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Behavioral Models of Dynamic Asset Pricing

15.5 Conclusions

The recently developed asset pricing models with habit formation and loss aversion seem to go a long way to explain the risk-free interest rate, equity premium and Sharpe ratio in amore plausible way than the earlier consumption based asset pricing models. In particular, the asset pricing model with loss aversion has great potentials not only to match the dynamics of equity prices but other markets with volatile price movements and risky returns as well.177 This new approach moves beyond the consumption based asset pricing model and allows to de-link consumption and asset returns. It also nicely explains the time varying risk aversion by referring to the actual gains and losses of financial wealth. This view of gains and losses giving rise to a time varying risk aversion, is not only relevant for the individual investor but in particular seems to be very important for institutional investors such as pension funds (that had guaranteed a certain return), universities (that have large operating costs) and foundations (that grant fellowships). For those institutions painful adjustment processes have to be enacted, once losses have occurred and thus a time varying risk aversion can easily predicted.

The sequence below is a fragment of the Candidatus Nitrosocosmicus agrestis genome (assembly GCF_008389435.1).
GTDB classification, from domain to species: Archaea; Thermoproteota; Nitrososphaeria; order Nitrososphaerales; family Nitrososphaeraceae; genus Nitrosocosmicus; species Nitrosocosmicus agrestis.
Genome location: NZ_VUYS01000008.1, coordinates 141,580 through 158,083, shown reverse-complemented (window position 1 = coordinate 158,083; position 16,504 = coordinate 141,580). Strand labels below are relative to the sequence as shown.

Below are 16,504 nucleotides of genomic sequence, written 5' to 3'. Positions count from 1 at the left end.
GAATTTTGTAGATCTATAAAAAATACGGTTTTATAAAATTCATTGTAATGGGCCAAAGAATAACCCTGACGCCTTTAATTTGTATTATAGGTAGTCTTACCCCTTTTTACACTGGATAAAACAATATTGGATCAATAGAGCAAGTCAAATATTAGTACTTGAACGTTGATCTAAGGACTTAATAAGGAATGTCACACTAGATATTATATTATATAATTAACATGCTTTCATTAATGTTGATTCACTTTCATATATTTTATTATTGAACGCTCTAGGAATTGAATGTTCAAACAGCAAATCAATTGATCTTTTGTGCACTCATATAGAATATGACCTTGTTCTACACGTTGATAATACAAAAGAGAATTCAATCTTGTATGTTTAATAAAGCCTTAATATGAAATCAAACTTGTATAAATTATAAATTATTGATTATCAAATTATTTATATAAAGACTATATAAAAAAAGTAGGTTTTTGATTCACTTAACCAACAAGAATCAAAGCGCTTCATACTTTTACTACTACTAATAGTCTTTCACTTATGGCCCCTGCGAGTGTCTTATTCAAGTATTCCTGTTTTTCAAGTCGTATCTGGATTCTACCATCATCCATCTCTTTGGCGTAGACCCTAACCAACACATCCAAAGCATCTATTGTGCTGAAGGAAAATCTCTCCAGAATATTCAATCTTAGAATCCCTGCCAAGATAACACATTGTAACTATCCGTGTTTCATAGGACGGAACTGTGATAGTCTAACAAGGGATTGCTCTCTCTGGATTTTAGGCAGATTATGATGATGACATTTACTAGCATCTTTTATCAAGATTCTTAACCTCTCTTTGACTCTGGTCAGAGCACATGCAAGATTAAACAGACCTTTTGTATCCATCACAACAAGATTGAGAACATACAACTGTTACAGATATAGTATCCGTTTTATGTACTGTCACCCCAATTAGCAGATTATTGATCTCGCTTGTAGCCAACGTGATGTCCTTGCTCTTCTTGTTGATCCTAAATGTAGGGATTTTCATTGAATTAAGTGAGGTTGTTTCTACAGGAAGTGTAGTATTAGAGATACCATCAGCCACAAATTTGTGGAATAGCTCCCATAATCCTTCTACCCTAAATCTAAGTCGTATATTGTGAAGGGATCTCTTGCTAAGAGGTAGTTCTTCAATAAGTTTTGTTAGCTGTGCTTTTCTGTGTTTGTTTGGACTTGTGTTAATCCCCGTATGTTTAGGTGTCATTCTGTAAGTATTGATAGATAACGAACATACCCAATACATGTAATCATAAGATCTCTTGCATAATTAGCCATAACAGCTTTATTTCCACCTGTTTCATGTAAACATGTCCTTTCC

Keywords

Risk Aversion Asset Price Risky Asset Loss Aversion Adjustment Cost 
These keywords were added by machine and not by the authors. This process is experimental and the keywords may be updated as the learning algorithm improves.

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Copyright information

© Springer-Verlag Berlin Heidelberg 2006

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